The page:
Participating in Hitler Youth started the preparation of the soldier. Training camp completed the process. Demands were heavy and continuous. Often there would be 36 hour exercises followed by 8 hours rest and then another 36 hours of training. The motto was “sweat saves blood”. Live ammunition was readily used to simulate combat. Few misbehaved as punishment in the “dog house” involved, after a 36 hour training exercise, being chained horizontally to a wood beam.

The Landser amidst the constant death and destruction of the Eastern Front were fatalistic. On the front lines they constantly witnessed and meted out savage death. With emotions dulled they cared little about the executions of prisoners, the murder of civilians and the systemtic slaughter of Jews. Killing was their life. Few saw the Russians as people. Nazi propaganda had worked to dehumanize the Slavs. There were far different attitudes when on the Western Front.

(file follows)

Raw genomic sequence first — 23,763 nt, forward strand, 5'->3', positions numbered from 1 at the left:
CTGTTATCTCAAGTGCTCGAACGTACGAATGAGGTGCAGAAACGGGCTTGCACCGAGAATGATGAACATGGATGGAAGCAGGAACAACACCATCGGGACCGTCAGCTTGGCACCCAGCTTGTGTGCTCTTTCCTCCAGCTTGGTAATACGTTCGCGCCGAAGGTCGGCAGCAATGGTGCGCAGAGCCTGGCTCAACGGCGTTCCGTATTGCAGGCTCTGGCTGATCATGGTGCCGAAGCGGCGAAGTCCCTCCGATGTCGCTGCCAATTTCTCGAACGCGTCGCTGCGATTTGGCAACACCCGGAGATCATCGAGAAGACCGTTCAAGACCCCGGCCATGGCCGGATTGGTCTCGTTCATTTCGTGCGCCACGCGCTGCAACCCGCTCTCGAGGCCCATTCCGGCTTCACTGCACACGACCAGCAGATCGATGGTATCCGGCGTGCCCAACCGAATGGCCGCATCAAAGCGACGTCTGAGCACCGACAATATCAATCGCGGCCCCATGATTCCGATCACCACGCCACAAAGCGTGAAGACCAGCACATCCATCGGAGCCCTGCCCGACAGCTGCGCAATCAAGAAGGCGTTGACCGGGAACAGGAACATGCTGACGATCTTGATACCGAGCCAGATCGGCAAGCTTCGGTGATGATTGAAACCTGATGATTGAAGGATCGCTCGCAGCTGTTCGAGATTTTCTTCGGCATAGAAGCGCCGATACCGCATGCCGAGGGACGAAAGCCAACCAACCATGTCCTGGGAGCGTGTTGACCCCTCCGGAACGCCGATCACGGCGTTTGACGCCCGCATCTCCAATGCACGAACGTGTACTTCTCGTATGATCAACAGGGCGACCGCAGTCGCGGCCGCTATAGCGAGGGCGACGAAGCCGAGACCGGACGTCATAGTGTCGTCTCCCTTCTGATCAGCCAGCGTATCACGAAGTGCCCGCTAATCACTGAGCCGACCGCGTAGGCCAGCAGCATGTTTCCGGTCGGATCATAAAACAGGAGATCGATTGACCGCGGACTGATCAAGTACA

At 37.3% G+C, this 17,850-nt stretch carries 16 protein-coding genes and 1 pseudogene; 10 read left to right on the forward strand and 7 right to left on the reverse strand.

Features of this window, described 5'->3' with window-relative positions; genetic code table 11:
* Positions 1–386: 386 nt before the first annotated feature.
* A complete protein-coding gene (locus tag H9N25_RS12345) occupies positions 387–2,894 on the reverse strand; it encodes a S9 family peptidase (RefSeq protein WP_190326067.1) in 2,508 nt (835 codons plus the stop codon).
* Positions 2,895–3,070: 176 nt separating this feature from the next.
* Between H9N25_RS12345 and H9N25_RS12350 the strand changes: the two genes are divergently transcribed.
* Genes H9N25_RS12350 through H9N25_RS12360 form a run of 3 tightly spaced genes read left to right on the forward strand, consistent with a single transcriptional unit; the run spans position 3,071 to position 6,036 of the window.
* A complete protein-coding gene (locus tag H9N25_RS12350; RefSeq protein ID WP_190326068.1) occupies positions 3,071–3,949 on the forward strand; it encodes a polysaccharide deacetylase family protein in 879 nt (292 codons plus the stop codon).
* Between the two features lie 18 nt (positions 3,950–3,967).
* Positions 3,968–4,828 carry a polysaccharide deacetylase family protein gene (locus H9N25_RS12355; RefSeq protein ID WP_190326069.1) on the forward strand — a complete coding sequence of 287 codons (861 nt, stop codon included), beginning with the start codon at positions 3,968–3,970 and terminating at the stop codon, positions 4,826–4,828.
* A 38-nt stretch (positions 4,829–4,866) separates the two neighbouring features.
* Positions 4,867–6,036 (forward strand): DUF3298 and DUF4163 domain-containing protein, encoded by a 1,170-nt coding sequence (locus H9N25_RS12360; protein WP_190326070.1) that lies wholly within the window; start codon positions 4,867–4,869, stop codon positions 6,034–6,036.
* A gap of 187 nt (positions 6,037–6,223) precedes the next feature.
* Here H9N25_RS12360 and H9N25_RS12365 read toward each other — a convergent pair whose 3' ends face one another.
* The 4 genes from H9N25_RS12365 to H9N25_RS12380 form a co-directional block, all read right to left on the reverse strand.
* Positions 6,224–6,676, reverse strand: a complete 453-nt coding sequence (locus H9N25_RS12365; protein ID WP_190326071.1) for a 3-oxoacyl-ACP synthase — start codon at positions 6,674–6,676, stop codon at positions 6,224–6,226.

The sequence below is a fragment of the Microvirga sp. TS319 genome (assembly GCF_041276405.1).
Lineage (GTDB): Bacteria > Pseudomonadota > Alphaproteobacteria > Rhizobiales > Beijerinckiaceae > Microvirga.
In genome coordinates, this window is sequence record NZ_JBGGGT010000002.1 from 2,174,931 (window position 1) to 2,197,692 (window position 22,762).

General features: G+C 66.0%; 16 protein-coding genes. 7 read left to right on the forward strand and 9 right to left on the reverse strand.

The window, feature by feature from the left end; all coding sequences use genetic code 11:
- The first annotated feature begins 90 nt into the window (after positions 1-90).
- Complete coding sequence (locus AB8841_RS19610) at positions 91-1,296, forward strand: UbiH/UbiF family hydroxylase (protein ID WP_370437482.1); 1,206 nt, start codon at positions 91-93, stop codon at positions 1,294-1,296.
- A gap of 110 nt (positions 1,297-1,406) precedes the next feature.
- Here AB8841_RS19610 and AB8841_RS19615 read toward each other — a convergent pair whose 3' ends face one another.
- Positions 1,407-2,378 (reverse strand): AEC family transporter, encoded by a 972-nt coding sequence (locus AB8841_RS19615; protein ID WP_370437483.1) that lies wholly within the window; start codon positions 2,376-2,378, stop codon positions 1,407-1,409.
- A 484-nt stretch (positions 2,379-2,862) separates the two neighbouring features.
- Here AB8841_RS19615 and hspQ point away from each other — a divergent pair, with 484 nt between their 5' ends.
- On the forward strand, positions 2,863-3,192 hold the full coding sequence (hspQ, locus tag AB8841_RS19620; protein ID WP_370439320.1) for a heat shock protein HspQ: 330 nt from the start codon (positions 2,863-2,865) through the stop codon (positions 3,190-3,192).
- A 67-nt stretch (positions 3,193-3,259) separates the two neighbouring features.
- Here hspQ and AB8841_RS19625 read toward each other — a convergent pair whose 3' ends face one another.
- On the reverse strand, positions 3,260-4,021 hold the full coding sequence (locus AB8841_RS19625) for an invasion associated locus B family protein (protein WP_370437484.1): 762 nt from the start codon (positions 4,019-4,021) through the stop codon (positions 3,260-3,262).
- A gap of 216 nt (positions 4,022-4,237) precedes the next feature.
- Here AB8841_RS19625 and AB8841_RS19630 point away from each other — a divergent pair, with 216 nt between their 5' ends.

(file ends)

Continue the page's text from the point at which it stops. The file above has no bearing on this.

Every soldier has a breaking point. While there were Landser who fled the battle most endured. The yells of leaders, the call of the bugle, the lure of medals, the celebration of holidays (singing Silent Night in the snow) kept the men fighting.

They had a high level of confidence in their officers and NCO’s.

There was savage discipline for those who did not follow orders. Over 20,000 soldiers were executed during the war. Many more were assigned to penal battalions where few survived. All feared the field police whose arbitrary authority could condemn a soldier.

Combat was often infrequent but battling the weather was constant. Choking dust in the summer, quagmire rains in spring and fall and the dread winter. For a resident of Western Canada the Russian winter is comparable to our own. It left many of the ill prepared Landser numbed and barely functioning.